When I asked the man at the information desk where I could find “The Good Girl,” he responded “um do you mean “Gone Girl?” Both thrillers with similar names, such confusion was inevitable. But I am sure once people start reading “The Good Girl” it will establish its own [deserved] following.
Mia Dennett has always been the black sheep of her family. Her trophy wife mother has become detached and her father and sister look at her with disdain because she chose a more bohemian life instead of the legal profession they see as proper. They don’t pay much mind when she goes home with a man she met at a bar and doesn’t show up for work the next day. They think she is just being reckless until the days turn into weeks and worry sets in.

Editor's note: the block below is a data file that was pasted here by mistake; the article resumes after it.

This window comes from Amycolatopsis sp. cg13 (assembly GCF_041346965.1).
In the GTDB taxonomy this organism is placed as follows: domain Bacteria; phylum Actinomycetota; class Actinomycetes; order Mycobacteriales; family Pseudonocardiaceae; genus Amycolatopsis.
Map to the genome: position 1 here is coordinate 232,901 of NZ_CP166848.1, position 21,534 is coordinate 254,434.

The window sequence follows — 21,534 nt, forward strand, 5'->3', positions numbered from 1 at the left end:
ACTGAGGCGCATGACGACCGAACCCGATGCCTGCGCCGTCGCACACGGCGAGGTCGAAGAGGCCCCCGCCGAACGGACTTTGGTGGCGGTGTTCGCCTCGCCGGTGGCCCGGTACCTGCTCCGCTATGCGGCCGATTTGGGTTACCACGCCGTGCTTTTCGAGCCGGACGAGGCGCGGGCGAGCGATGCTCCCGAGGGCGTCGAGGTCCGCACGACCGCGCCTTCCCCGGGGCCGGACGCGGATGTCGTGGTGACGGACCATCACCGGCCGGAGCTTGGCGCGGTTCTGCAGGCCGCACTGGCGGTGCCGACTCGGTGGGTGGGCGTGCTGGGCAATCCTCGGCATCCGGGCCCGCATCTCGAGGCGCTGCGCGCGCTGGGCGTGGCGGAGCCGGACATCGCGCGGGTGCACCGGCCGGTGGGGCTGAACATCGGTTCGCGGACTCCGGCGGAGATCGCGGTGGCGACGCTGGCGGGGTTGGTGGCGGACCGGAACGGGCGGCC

“The Good Girl” alternates between “before” and “after” and is told from the view points of Mia’s mother, the detective working on her case, and her abductor. Unlike “Gone Girl,” this novel does not attempt to throw a surprise your way every five pages. It’s more of a slow burn as “before” and “after” meet at the present and we learn which characters, exactly, deserve our sympathy.
4 out of 5 stars.